THE THYROID GLAND
The thyroid is a butterfly-shaped gland located in the anterior aspect of the neck, inferior to the larynx (see Figure 6.10).
It covers the second to fourth tracheal rings and is surrounded by a capsule. Posteriorly, the capsule encloses the four, small parathyroid glands (discussed later). The thyroid has two lobes located on either side of the trachea. The gland becomes vis-ible when it is enlarged.
The thyroid’s main function is to maintain the me-tabolism level in the body. Therefore, the thyroid is needed to regulate lipid and carbohydrate metabo-lism and for normal growth and function. The for-mation and secretion of thyroid hormones is con-trolled by thyroid-stimulating hormone (TSH) from the pituitary. TSH levels are, in turn, regulated by the thyroid hormone levels by negative feedback mecha-nism. TSH secretion is also regulated by the releasing hormone secreted by the hypothalamus (Figure 6.6). When TSH levels are reduced in the plasma, the thy-roid gland atrophies and its function is depressed. If TSH stimulation is prolonged, the thyroid gland en-larges and hypertrophies, forming a goiter.
The principal hormones secreted by the thyroid are thyroxine (T4), triiodothyronine (T3), and calcitonin.
The hormone calcitonin is discussed below. Thyroxine and triiodothyronine are considered below.
Iodine is required for the formation of T3 and T4, and iodine from the plasma is actively absorbed by thyroid gland. The hormones are manufactured by the cells that line spherical sacs (thyroid follicles) and stored in the follicles in the form of a colloid (thyroglobulin). The thyroid gland is the only en-docrine gland that stores large quantities of hor-mones. When required, the hormones are secreted into the blood where most of them are transported bound to plasma proteins. It takes many days for thy-roid hormones to be removed from the circulation by the liver, kidneys, and other tissues. Most of the io-dine from the hormones is recycled and reused for forming the hormones.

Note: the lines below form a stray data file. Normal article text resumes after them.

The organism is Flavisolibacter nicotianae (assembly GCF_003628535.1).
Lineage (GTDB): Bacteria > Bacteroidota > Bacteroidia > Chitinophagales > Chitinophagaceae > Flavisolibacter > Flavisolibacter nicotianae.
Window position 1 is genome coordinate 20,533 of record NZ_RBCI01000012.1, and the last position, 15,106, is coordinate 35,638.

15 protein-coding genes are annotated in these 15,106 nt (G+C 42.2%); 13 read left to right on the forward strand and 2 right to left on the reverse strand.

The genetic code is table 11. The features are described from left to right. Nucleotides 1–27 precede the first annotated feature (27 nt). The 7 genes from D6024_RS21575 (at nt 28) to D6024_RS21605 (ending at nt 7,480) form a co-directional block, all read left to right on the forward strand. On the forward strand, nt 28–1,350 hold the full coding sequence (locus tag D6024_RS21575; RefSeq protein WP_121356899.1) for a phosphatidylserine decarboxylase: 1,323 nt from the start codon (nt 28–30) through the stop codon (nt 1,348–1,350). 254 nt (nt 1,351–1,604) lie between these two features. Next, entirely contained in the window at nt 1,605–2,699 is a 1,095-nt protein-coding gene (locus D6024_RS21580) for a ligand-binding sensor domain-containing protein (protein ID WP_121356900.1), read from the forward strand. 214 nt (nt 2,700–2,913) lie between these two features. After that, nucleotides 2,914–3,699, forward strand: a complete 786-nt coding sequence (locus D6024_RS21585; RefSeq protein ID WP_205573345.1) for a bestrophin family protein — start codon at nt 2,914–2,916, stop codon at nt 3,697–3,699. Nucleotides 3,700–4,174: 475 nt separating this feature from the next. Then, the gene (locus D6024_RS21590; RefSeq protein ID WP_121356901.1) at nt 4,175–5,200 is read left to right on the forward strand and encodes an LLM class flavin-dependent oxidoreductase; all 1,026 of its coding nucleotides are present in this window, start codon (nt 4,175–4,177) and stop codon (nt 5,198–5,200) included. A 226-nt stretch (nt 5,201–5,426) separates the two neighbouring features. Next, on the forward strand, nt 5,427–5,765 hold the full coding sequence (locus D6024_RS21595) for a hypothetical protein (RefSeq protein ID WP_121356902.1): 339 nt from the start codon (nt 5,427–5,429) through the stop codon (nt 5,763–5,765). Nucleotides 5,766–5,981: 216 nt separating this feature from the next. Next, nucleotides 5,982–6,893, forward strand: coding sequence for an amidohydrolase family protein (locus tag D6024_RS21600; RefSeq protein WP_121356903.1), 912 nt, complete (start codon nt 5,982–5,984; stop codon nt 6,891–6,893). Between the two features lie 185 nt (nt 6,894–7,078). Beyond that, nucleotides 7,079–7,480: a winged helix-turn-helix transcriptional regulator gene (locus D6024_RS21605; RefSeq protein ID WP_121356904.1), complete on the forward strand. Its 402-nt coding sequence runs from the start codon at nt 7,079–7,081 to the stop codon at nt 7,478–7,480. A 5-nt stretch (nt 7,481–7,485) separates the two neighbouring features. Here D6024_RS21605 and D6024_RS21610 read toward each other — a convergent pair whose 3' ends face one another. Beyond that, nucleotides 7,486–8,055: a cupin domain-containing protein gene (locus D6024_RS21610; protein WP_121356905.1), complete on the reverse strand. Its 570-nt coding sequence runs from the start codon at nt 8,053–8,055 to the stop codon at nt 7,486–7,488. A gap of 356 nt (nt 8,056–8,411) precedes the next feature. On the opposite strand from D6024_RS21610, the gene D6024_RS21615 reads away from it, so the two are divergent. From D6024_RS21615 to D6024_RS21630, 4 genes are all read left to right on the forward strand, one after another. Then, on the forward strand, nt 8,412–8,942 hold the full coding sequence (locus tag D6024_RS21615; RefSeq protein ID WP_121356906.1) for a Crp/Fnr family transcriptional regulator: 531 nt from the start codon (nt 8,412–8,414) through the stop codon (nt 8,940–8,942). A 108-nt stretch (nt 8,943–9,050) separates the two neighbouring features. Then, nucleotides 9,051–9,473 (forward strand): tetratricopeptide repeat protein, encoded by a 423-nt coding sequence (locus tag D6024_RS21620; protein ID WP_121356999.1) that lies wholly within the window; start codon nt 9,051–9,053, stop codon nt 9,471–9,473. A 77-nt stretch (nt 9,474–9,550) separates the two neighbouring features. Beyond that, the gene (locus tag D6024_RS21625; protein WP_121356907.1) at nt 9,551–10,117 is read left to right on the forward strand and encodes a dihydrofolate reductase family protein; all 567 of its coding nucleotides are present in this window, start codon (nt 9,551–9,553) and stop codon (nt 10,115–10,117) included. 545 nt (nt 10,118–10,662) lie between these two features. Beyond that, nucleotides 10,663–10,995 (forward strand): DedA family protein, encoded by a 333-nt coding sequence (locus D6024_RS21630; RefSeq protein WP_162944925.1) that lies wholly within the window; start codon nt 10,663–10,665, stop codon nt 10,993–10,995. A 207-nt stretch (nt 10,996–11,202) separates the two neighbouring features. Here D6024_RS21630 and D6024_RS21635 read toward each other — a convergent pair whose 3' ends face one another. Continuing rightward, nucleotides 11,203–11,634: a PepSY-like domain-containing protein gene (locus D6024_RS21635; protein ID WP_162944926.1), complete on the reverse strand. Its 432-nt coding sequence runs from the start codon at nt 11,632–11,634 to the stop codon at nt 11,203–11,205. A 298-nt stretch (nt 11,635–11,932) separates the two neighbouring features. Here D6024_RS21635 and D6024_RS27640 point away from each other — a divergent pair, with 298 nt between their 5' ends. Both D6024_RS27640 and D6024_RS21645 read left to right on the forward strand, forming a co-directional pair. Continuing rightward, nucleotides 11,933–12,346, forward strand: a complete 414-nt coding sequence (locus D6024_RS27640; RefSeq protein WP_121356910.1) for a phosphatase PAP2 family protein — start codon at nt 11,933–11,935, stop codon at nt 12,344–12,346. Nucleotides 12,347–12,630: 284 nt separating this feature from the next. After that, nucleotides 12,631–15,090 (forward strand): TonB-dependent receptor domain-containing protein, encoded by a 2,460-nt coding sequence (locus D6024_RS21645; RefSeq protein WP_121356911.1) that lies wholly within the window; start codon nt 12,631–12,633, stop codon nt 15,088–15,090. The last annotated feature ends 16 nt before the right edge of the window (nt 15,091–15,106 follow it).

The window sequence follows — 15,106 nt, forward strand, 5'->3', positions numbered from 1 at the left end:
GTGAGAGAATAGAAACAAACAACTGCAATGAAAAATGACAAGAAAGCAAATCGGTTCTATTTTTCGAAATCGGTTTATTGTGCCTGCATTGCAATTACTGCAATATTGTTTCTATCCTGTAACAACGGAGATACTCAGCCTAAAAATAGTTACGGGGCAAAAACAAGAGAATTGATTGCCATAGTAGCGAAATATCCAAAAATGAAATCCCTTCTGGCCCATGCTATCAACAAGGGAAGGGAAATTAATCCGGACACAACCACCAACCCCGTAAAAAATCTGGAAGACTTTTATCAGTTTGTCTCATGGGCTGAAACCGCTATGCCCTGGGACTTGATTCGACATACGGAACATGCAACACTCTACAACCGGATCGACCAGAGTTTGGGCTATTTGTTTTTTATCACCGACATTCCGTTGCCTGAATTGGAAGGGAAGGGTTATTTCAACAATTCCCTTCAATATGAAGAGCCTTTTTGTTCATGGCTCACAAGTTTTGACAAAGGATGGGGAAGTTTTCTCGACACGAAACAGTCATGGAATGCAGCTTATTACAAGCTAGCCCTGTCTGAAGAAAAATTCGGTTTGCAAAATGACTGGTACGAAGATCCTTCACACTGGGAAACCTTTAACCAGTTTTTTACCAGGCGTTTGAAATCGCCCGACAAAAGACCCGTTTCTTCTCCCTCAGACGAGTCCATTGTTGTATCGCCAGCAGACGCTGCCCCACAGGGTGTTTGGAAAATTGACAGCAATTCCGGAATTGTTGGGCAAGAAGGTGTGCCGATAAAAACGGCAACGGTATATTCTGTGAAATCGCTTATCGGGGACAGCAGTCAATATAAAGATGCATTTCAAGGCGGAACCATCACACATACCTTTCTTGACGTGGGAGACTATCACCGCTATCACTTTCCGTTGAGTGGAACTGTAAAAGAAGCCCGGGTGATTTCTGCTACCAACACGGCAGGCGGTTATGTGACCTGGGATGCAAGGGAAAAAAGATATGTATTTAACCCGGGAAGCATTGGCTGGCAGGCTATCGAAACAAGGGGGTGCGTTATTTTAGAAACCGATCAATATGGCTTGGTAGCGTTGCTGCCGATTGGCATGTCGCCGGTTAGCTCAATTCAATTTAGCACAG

The main hormone action is to increase oxygen consumption (increase metabolism) by most of the cells, with the exception of the brain, uterus, testis, lymph nodes, spleen, and anterior pituitary. They also affect growth and development. Thyroid hormones increase the metabolic rate by stimulating cells to use oxygen to form ATP. When ATP is produced, heat is produced and body temperature increases (calori-genic effect of the thyroid). Other effects include anincrease in protein synthesis, a breakdown of carbo-hydrates and fat, and excretion of cholesterol. In ad-dition, thyroid hormones enhance the action of adrenaline and noradrenaline. Together with other hormones, such as growth hormone and insulin, thy-roid hormones speed growth of the body, especially nervous tissue. The actions of these hormones can be better illustrated by studying individuals with hyper-thyroidism and hypothyroidism (see Abnormalitiesof Thyroid Secretion).
Calcitonin is a hormone secreted by cells that lie be-tween or outside the follicles. It causes an increase in the deposition of calcium and phosphates in bones by reducing resorption and facilitating deposition. This is accomplished by inhibiting the ac-tion of osteoclasts. As a result of the bone-building ef-fect of calcitonin, it is used to treat osteoporosis.